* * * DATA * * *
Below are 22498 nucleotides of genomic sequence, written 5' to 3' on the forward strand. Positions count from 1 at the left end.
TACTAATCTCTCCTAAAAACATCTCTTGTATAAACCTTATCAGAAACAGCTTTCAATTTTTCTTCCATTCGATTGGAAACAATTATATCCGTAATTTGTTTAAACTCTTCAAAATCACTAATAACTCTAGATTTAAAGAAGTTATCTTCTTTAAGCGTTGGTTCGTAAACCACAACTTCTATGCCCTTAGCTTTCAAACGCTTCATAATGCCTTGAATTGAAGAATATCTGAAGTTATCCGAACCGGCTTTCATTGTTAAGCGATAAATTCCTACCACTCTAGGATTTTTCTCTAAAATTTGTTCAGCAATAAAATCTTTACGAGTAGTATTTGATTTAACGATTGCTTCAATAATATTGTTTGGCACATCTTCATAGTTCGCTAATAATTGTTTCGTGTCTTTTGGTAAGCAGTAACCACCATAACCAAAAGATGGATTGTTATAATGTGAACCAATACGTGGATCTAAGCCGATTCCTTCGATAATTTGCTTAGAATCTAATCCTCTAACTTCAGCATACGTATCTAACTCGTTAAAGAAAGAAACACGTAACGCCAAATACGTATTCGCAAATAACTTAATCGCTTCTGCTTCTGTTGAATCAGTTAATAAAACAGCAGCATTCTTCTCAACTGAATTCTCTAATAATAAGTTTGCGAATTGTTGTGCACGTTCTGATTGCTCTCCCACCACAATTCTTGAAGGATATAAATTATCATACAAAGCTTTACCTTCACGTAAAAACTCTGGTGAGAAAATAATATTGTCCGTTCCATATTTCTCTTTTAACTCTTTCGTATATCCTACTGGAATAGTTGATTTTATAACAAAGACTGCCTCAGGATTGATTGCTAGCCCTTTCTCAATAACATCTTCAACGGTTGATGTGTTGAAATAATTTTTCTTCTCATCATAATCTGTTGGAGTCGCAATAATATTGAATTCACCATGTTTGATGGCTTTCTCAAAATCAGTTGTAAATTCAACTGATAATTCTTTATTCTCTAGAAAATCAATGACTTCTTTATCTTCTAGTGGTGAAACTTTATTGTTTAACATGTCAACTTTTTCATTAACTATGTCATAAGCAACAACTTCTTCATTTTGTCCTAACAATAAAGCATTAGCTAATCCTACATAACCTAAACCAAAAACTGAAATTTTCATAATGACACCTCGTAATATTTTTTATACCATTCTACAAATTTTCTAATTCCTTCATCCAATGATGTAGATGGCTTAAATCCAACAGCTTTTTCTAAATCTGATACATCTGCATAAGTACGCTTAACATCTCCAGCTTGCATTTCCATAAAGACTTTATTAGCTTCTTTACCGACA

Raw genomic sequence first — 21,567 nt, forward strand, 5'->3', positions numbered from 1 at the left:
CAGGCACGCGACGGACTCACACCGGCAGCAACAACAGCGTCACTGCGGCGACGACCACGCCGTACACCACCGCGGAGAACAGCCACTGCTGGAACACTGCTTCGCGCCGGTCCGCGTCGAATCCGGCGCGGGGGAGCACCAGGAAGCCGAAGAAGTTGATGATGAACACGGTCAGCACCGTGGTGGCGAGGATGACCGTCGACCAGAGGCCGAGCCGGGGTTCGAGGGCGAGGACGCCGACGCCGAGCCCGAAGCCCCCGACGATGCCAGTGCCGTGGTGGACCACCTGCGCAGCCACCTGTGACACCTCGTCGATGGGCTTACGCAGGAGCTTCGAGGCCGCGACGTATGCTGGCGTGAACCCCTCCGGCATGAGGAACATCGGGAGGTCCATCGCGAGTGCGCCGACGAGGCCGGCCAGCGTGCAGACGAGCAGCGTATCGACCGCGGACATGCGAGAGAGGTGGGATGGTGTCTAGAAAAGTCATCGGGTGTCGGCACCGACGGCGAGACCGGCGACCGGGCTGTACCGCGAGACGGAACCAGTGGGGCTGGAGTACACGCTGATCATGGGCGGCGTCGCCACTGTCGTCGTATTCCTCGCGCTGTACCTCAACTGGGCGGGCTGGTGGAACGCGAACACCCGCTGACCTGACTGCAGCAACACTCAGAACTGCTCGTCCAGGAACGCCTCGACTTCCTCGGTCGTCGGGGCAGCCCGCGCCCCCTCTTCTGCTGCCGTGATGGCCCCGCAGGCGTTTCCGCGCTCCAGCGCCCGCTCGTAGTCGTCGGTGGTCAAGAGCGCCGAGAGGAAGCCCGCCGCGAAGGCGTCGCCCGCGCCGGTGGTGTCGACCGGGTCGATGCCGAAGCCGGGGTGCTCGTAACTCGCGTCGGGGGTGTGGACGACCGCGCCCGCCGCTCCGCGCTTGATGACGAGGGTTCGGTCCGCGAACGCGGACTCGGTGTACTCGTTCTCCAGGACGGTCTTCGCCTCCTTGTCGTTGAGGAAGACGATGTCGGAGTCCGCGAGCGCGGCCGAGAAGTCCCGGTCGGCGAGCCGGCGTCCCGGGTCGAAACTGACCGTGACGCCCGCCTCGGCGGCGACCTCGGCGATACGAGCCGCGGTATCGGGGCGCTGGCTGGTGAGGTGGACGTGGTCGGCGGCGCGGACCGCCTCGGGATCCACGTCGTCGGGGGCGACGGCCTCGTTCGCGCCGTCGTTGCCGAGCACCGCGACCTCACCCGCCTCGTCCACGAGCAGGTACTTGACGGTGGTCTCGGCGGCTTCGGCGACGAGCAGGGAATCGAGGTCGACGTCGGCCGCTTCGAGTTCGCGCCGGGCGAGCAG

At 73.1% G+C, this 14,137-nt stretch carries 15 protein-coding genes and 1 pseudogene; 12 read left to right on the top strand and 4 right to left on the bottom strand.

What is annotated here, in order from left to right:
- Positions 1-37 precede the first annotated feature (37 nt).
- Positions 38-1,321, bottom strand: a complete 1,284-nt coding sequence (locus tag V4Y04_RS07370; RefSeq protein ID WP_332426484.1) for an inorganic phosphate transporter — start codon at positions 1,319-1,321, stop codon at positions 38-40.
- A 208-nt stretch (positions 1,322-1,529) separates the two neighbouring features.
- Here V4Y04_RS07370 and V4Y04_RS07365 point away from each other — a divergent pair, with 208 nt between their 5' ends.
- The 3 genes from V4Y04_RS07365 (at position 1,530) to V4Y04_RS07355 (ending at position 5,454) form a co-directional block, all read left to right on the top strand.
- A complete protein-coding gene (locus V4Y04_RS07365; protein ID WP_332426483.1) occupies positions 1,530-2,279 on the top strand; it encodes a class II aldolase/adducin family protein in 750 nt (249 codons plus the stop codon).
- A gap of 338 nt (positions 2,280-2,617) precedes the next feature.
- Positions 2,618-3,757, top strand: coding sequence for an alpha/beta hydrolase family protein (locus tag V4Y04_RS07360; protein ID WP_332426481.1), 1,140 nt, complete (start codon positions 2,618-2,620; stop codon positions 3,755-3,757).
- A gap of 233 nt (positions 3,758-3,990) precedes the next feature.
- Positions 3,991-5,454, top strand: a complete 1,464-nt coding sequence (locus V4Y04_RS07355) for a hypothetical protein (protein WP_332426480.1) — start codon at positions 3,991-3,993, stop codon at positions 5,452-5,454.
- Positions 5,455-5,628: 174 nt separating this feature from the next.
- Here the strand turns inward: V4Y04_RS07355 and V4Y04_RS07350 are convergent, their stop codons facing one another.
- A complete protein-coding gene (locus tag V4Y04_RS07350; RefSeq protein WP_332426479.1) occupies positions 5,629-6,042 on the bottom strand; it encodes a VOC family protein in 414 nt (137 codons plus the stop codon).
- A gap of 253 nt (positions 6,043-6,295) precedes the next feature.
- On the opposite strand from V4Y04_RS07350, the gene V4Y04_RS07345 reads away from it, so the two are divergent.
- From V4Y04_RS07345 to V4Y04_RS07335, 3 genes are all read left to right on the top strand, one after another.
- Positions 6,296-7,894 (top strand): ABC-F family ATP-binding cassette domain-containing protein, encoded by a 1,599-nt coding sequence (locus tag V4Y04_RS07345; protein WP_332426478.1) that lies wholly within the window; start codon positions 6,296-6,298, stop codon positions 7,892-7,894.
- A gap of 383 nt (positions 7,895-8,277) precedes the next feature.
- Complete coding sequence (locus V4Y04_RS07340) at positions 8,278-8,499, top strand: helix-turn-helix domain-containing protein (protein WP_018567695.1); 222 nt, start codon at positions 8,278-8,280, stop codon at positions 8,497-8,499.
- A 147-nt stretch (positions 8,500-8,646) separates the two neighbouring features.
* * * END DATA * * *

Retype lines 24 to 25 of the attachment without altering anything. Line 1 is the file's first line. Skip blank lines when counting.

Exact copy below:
- A gap of 383 nt (positions 7,895-8,277) precedes the next feature.
- Complete coding sequence (locus V4Y04_RS07340) at positions 8,278-8,499, top strand: helix-turn-helix domain-containing protein (protein WP_018567695.1); 222 nt, start codon at positions 8,278-8,280, stop codon at positions 8,497-8,499.